by Merlin Hernandez


Computerized planning systems and automation have resulted in a greater visibility of cost drivers and reduction in direct labor. This allows more efficient manipulation of the costs of resources consumed by a particular activity involved in producing an item in order to reduce costs. The way costs are assigned to a product has an impact on the measurement of its profitability. The anomaly has been the separation of direct labor (used to compute both direct and indirect costs), and overhead – a relationship which has thus become skewed by the use of a predetermined overhead as a percentage of overall costs. With the use of more complex manufacturing processes, multiple allocation bases have become necessary in the computation of more accurate product costs.

Activity Based Accounting (ABC) is a costing model for allocating overhead costs that identifies a company’s range of activities and allocates the full costs to each, rolling overheads into direct costs but in a way that facilitates more efficient cost allocations. Cost drivers are expanded to include the full activity pool with overhead as a factor of each activity pool e.g. material ordering is assigned to material costs or equipment set up and maintenance assigned to the equipment cost driver. This represents a more logical and accurate allocation of costs than a single overhead rate, determined by a percentage of direct labor costs and applied across the board, in determining the exact cost of a product or service. Some activities demand more overhead input than others and cost rationalization will need more careful identification of potential areas of savings. This will enable the business to more effectively analyze and strategize for profitability way before scorched earth “cost cutting measures” need to be adopted.

ABC is best used over a long period of time to gather sufficient data for meaningful analysis. It also facilitates planning and budget development and helps to identify and devise HR programs increased efficiency and productivity. It is used in costing and cost controls, process improvement, product profitability, and customer profitability in manufacturing firms, communication firms, financial services, and the public sector. The method might be challenging for the construction industry due to wide cost variability among jobs. Critics of ABC have long argued that the system does not provide day-to-day guidance on process quality nor effectively measure short-term costs the way an ERP system can. But ABC remains viable as the system has expanded its scope beyond accounting to include supply chain and logistics, among other applications, and still emerge less expensive to acquire and maintain than ERP systems. It is ideal for the small business.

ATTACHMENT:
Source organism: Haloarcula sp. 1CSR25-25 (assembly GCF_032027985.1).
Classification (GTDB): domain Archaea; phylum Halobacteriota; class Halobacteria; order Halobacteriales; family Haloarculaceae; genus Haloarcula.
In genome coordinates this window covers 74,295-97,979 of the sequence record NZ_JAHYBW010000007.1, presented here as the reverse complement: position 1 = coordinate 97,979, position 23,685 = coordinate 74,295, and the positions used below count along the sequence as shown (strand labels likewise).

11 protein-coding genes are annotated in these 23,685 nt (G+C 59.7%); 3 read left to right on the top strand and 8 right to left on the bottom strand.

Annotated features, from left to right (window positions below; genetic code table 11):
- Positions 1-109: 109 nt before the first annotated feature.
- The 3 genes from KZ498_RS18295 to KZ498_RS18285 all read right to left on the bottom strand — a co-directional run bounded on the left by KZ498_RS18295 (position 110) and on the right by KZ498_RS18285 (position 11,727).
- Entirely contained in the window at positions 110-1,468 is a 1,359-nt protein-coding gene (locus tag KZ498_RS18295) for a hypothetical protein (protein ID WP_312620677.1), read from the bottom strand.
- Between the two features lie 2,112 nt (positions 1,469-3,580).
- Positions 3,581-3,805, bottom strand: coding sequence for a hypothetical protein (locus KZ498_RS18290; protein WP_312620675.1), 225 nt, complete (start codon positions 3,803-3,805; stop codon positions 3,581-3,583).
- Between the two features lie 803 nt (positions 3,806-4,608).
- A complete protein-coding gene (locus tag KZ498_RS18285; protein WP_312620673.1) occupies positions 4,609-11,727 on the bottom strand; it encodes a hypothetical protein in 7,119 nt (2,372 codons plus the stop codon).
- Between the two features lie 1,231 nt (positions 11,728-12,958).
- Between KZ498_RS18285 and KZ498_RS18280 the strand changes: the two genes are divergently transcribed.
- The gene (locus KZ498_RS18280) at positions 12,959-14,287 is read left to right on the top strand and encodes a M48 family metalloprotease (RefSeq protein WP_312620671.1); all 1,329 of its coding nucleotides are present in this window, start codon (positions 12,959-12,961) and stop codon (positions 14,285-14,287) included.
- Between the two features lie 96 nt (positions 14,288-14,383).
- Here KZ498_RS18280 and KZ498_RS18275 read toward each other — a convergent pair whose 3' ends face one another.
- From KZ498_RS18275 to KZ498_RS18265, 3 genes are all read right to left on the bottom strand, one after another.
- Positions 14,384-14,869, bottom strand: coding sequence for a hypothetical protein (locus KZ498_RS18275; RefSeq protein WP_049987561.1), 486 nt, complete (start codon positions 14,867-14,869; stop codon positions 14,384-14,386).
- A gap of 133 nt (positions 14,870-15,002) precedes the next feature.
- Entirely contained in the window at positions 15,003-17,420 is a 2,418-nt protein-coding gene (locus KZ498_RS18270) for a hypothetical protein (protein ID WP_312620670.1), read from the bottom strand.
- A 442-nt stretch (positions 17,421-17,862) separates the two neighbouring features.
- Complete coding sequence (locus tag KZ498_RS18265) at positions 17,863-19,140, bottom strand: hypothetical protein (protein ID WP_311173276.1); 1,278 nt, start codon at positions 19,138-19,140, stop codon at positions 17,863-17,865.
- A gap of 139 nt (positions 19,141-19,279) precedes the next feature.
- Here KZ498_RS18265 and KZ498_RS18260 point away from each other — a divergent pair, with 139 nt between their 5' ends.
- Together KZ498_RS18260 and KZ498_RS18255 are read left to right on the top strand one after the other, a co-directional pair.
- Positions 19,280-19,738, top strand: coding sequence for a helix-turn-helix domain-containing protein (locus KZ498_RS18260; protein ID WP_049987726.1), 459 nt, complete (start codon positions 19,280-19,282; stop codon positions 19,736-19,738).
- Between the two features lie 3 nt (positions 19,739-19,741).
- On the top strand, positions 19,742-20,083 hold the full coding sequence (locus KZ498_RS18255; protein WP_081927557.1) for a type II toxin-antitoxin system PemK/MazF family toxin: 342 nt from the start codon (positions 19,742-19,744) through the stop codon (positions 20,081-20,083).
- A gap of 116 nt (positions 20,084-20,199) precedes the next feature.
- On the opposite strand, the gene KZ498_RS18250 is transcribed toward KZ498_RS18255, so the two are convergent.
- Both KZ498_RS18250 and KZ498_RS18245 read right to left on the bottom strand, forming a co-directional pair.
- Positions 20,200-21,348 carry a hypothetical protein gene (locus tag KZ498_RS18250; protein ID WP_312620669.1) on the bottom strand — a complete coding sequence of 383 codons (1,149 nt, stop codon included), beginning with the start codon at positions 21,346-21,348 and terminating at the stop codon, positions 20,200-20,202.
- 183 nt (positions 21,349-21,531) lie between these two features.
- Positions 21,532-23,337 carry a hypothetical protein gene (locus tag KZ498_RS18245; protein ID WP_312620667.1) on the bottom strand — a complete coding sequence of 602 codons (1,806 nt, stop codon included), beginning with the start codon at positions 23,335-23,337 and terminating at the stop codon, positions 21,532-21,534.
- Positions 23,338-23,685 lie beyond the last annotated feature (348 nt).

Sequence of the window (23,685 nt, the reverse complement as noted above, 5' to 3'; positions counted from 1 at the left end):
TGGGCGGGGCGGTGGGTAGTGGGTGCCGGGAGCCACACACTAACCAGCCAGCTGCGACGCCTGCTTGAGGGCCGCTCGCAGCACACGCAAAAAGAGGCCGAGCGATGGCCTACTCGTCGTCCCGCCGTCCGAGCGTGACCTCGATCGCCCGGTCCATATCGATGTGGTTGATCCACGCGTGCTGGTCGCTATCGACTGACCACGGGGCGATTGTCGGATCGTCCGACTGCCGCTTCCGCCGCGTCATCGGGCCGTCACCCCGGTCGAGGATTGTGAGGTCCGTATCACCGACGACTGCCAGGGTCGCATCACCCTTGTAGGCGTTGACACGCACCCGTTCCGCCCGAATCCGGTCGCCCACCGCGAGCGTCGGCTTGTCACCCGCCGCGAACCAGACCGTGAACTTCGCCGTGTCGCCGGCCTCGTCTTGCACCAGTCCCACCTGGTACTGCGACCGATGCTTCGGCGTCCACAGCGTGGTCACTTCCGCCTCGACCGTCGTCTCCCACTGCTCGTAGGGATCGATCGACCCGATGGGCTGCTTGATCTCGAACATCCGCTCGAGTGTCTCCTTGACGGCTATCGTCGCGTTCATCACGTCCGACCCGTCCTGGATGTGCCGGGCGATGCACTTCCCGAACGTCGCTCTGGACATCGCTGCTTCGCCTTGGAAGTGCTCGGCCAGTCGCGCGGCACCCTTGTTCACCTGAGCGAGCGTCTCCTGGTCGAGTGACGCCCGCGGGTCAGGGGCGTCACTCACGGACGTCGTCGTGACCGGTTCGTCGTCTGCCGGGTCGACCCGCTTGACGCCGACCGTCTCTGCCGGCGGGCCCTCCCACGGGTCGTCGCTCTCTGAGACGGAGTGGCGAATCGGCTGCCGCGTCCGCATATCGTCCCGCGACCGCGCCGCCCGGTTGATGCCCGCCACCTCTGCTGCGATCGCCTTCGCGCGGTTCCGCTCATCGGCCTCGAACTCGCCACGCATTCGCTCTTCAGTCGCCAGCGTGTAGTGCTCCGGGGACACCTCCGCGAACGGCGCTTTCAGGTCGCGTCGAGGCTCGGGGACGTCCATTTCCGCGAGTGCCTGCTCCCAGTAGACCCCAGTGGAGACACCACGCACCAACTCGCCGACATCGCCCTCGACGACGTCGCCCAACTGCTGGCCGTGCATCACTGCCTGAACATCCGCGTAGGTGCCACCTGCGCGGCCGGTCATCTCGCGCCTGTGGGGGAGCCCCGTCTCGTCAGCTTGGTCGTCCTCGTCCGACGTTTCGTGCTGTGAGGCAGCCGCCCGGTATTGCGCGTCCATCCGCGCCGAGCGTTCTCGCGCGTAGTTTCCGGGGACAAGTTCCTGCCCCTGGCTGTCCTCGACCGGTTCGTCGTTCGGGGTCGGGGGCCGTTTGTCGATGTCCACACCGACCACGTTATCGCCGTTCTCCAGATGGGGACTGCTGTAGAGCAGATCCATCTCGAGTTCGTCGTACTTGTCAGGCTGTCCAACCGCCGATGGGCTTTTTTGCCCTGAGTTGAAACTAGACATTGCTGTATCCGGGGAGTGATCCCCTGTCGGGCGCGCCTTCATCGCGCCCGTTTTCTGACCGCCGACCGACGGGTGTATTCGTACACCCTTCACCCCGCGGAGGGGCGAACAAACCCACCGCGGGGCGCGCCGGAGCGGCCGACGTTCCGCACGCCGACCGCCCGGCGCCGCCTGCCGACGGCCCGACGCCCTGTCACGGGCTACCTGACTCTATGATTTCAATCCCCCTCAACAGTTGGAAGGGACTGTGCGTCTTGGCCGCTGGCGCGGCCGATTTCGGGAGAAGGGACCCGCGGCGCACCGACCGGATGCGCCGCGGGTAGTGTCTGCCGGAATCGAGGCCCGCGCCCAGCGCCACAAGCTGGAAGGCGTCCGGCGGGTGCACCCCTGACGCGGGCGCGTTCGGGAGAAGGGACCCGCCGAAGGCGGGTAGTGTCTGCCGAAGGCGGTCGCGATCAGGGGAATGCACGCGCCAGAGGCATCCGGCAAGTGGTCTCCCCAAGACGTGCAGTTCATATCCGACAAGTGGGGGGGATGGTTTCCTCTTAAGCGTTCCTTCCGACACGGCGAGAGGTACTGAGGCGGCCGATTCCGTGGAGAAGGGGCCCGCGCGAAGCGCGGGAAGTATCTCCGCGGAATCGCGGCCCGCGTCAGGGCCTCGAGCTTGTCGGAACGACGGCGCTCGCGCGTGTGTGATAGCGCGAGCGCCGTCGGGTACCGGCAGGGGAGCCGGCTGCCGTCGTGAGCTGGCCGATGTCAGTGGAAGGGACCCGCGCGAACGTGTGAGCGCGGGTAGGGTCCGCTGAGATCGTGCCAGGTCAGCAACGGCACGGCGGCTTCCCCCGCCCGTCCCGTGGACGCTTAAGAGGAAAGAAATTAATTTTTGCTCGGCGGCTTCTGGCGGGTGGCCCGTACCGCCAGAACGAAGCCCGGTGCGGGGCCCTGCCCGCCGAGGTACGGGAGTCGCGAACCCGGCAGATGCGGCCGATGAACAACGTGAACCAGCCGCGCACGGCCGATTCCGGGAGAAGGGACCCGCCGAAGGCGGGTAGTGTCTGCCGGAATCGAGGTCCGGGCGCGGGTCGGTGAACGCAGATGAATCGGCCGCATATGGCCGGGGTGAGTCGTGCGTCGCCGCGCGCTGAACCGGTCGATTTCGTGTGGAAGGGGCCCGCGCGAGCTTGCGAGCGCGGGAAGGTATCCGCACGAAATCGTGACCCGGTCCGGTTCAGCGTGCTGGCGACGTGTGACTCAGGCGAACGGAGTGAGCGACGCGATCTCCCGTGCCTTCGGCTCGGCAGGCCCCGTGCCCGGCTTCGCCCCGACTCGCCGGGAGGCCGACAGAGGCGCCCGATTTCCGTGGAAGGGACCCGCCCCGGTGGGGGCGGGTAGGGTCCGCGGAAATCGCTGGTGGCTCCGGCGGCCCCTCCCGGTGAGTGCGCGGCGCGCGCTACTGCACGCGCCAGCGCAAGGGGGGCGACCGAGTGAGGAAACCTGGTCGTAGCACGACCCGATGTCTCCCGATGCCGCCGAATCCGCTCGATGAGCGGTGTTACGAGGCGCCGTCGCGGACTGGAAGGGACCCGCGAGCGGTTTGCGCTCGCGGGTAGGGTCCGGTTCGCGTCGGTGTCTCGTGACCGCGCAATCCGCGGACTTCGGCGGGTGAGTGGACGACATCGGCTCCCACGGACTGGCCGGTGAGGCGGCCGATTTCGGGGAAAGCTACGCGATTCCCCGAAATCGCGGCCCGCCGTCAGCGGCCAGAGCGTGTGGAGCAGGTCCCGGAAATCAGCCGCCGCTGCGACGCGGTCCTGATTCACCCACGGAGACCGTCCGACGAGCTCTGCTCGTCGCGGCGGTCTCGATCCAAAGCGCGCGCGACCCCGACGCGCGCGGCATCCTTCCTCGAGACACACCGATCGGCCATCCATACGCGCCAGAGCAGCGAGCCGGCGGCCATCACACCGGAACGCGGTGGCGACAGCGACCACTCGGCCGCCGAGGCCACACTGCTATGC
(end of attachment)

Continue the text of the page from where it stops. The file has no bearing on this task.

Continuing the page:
ERP systems integrate transactions but may not give an indication of which products to sell or which customers to cultivate. ABC is more adept at addressing these omissions. An integration of ABC with other data sources through business intelligence systems or ABC’s ETL (extract, transfer, load) technology can also address the problem of error or real time information usage. Some large organizations use a combination of ERP for full integration of transactions within the supply chain in addition to ABC for better product and customer analytics in order to drive performance improvements. The ERP becomes a real time data source for the ABC system to allow better day-to-day analyses.

Related articles on this blog

• Controlling Manufacturing Processes
• ERP Systems and Fashion Production
• Managing Small Business Finance 

• Supply Chain Management

Merlin Hernandez is an entrepreneurial development and management consultant who operates mainly in the small and medium enterprise sector. For more information on this and other topics, please send enquiries to